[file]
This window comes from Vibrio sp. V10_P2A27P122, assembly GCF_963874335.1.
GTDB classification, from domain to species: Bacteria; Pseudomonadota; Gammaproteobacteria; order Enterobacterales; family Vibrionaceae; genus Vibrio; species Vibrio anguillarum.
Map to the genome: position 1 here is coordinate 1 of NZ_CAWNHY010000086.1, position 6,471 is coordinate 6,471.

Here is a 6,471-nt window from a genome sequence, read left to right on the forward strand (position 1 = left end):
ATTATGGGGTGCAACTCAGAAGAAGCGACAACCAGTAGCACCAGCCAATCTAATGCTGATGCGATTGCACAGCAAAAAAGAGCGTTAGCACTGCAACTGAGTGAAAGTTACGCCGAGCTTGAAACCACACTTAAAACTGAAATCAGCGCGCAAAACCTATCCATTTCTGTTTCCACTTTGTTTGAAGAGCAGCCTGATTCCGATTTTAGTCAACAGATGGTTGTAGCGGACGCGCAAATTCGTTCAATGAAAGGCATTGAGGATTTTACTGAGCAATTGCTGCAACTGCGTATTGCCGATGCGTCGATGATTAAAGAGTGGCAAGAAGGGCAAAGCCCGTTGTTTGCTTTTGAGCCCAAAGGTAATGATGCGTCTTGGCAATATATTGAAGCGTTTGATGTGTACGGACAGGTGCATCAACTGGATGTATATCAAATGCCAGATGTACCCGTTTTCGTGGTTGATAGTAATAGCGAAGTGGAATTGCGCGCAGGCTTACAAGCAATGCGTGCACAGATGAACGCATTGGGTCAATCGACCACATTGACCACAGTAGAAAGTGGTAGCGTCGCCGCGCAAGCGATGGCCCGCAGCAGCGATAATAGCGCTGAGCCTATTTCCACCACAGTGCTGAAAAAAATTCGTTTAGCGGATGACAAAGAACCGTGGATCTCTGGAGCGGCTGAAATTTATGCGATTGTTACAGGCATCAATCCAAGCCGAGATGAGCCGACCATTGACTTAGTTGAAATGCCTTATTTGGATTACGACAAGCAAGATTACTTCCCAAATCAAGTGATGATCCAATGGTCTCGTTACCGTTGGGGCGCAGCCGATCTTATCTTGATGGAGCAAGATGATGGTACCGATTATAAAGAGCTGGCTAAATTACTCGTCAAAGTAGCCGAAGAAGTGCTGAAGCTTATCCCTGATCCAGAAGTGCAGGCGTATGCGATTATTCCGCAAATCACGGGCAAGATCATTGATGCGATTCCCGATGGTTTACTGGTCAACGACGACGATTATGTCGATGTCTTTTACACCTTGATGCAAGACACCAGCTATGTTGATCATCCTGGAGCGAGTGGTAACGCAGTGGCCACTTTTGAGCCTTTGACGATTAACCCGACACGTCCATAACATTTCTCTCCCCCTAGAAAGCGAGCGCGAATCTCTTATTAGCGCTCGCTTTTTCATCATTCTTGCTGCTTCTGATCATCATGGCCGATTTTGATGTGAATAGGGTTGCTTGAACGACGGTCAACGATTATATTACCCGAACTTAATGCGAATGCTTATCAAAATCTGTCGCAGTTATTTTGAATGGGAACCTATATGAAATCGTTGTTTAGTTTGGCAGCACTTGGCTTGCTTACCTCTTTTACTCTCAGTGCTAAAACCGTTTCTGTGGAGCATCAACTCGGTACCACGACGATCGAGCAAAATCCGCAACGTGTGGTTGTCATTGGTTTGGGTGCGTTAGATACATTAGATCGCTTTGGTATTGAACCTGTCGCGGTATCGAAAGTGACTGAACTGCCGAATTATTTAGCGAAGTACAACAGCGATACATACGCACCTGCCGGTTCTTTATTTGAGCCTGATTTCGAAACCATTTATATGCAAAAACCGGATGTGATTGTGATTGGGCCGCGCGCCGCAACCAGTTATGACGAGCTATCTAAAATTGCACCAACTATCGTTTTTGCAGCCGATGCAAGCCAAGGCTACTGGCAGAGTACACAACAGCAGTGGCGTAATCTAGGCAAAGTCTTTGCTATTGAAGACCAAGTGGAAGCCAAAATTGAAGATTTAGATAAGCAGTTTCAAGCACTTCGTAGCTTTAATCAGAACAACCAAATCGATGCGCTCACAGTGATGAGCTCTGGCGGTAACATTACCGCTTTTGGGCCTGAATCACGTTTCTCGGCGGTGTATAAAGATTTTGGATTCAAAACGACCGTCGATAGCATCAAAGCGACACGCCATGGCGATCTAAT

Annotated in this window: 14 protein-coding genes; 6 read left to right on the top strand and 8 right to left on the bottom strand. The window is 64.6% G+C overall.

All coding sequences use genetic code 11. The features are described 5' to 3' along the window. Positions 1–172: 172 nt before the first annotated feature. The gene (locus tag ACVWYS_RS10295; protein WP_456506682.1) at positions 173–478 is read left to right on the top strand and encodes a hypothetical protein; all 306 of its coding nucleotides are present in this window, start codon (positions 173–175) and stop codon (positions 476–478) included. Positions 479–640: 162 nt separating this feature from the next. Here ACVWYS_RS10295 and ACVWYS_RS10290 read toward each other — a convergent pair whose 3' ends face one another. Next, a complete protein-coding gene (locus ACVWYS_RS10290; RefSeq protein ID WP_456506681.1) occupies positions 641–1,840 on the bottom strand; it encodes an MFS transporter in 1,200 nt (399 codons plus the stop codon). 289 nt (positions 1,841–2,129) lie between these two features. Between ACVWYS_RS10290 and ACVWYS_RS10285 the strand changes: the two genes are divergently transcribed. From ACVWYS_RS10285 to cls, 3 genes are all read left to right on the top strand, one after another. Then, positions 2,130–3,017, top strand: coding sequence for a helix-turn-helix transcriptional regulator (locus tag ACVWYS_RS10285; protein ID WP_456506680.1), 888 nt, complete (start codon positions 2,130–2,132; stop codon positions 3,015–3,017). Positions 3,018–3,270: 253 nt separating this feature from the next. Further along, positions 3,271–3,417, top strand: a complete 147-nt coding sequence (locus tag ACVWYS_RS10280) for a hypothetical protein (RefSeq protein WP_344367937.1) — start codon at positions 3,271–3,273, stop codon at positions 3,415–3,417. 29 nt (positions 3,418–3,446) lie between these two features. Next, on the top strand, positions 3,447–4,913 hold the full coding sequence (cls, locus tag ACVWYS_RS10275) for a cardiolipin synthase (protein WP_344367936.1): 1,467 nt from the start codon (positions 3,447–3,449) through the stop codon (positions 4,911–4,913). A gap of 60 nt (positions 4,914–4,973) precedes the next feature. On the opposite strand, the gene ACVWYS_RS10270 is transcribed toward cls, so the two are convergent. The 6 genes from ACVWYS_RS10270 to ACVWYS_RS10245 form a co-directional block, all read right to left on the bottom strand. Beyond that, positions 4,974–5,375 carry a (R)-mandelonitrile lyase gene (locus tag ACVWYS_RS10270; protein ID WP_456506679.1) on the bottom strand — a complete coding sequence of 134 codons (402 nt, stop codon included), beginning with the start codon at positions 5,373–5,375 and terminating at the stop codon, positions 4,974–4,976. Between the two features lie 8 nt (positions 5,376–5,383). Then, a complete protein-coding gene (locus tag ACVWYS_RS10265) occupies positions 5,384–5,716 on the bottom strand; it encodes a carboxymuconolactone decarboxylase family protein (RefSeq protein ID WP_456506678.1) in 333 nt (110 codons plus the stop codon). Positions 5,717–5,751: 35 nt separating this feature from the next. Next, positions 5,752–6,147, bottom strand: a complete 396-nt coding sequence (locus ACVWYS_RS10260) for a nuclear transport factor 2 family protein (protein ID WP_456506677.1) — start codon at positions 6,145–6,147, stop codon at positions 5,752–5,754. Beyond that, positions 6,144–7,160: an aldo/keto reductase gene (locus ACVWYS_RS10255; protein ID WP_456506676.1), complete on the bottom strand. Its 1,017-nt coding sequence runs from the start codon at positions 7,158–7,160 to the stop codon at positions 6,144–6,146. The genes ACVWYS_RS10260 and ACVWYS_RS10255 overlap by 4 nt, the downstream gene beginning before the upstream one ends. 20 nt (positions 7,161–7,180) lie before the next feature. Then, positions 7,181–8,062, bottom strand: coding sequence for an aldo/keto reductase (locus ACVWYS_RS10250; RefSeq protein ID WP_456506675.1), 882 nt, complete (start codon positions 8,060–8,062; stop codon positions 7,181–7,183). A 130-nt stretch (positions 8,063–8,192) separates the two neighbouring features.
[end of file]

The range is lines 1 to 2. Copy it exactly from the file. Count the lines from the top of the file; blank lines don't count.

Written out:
This window comes from Vibrio sp. V10_P2A27P122, assembly GCF_963874335.1.
GTDB classification, from domain to species: Bacteria; Pseudomonadota; Gammaproteobacteria; order Enterobacterales; family Vibrionaceae; genus Vibrio; species Vibrio anguillarum.